Minister of Finance Mart Võrklaev (Reform) has presented the government with the latest version of the ministry's car tax bill that would consider the age of vehicles to a lesser extent than previous versions, while also adding a concession for people with special needs.
The change mainly concerns the registration fee portion of the tax where the fee starts falling for vehicles five years and older in the current version. Võrklaev said that it was suggested this would make newer second-hand cars too expensive and foster the import of vehicles older than five years. That is why he decided to amend the bill.
"So as not to rob people who want to buy a newer and more economical vehicle of the opportunity. He believes people could replace their older and more polluting vehicles with ones just a few years old.
But changes would also lower the fee for slightly older vehicles. For example, registering a five-year-old Toyota RAV4 was initially subject to an age coefficient of 0.91. The new version lowers it to 0.73, bringing the registration fee down from €3,225 to €2,587.
The bill's explanatory memo suggests the tax is still expected to yield revenue of €232 million annually. The reason is that the coefficient for vehicles older than ten years would rise. "So as not to promote the import of old vehicles," Võrklaev remarked.
For instance, the registration fee of 15-year-old vehicles would be multiplied by 0.2 instead of the previous coefficient of 0.1. And while the age coefficient disappeared altogether for vehicles 20 years and older in the previous version, the new version retains the 0.2 coefficient for all vehicles. The finance minister said a balanced approached was sought to avoid the pendulum swinging too far in the other direction and making old cars disproportionately expensive.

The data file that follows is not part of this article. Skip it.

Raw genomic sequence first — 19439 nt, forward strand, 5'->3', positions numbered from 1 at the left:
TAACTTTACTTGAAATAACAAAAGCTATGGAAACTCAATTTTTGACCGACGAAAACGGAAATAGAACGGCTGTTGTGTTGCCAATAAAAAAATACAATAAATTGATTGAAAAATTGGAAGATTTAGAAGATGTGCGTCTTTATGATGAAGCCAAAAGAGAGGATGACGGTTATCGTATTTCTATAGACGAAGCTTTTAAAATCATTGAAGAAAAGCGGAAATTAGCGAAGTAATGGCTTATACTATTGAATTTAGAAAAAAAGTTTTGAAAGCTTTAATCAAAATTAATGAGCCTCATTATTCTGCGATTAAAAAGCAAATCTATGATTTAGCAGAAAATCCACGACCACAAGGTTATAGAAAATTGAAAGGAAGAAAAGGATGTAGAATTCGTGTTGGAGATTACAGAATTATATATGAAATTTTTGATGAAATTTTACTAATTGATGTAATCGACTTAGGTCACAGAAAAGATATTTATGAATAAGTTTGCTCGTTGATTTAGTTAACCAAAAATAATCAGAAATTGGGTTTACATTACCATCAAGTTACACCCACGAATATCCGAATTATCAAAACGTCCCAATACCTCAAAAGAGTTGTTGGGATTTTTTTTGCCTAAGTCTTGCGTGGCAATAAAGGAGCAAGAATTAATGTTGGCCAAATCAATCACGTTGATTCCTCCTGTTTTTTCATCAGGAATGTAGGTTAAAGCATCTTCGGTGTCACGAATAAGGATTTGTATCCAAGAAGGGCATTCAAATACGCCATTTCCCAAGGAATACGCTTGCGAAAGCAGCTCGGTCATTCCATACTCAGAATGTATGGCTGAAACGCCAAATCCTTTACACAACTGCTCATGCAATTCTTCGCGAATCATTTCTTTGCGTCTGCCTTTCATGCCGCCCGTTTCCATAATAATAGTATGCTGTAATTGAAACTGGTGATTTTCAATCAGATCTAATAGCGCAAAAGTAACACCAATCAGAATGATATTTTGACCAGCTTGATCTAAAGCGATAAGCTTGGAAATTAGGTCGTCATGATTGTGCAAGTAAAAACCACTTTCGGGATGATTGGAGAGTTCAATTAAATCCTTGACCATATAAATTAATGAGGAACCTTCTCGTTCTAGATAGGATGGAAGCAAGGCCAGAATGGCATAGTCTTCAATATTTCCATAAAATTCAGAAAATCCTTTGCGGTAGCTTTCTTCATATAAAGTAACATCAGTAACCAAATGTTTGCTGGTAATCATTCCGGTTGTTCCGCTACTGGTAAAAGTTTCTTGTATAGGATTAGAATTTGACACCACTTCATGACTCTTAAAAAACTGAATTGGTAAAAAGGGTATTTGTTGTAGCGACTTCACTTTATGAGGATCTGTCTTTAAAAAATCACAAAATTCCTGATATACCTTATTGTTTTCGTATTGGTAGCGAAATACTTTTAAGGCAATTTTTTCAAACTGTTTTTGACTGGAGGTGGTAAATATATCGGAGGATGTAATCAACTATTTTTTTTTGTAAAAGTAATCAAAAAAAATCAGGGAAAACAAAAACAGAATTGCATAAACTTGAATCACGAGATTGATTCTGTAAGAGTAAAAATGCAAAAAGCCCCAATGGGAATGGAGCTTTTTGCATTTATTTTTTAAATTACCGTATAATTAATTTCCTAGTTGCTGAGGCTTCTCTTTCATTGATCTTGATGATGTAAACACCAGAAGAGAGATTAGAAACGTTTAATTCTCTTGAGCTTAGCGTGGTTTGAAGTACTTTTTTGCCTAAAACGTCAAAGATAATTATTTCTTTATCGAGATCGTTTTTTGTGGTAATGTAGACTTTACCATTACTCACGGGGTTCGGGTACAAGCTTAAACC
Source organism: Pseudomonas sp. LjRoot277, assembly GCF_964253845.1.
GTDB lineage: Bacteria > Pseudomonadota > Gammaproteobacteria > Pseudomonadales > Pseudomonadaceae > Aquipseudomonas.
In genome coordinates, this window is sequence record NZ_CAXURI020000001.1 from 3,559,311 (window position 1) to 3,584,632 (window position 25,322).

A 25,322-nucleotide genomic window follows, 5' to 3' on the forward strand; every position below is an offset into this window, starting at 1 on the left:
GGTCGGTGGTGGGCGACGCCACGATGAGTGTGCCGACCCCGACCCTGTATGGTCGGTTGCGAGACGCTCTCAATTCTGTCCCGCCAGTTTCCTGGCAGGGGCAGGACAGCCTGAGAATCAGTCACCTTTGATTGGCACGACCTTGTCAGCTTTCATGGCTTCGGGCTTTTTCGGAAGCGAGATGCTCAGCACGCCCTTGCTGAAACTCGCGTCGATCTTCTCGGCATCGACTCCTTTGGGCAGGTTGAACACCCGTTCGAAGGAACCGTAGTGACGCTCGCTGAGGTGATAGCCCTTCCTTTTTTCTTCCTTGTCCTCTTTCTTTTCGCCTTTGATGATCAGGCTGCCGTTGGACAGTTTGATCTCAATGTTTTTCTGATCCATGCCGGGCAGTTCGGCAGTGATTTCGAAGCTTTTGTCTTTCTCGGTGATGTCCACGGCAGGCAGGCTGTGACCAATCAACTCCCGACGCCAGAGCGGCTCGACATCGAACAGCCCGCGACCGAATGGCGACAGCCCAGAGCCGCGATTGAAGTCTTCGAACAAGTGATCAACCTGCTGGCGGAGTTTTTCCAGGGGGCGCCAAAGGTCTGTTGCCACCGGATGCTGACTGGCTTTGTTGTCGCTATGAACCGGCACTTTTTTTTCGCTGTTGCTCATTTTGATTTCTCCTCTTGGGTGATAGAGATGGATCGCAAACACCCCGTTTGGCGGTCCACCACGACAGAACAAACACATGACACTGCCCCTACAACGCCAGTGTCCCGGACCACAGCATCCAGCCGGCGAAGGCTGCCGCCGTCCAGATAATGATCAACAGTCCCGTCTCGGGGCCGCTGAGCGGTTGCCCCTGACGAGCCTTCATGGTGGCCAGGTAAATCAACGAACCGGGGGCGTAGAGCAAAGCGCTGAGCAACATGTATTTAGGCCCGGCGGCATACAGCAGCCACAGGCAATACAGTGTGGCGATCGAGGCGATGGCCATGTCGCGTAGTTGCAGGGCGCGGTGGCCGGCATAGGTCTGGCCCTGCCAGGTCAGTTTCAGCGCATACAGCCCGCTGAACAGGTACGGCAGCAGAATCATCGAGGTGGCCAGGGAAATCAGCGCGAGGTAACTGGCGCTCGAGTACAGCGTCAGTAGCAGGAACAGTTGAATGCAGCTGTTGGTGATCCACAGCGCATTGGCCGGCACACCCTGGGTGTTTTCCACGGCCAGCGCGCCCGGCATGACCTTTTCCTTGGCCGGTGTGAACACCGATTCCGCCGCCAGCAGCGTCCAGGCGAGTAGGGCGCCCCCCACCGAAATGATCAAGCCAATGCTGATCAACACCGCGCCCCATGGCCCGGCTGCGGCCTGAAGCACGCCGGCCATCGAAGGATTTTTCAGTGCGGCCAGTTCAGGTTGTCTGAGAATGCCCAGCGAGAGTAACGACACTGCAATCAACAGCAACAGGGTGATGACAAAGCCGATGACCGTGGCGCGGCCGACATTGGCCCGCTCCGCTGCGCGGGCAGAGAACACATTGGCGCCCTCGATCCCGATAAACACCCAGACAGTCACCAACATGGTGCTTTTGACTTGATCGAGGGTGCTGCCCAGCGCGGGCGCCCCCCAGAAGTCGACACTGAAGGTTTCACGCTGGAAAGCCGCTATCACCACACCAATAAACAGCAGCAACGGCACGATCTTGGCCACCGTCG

The age coefficient was changed less for the annual portion of the tax. Vehicles up to five years old are still subject to the entire fee, while a little more needs to be paid for older ones. The age coefficient for the annual component would rise from 0.82 to 0.84 for vehicles six years old. This change would be slightly bigger for older vehicles, with the annual tax of a 13-year-old Audi A3 going from €70 to €77.
While Minister of Regional Affairs Madis Kallas (SDE) has said car tax plans should include regional exceptions so as to keep from adding to inequality, no such proposals made it to the new version of the bill.
Mart Võrklaev said that the age coefficient mechanism already considers level of income and that the car tax will make up just 1-5 percent of all vehicle-related expenses. He suggested that the problems of people who cannot afford a car at all should be solved through Estonia's transport reform, which is in Kallas' administrative area.
While the Reform Party's coalition partners Eesti 200 and the Social Democratic Party (SDE) want exceptions put in place for large families, people with disabilities and vehicles temporarily removed from the register, the recent version will at least include an exception for people with serious disabilities, while relevant details need to be put together by the Ministry of Finance.
Work on the car tax policy and deliberations in the coalition continue.
Editor: Mirjam Mäekivi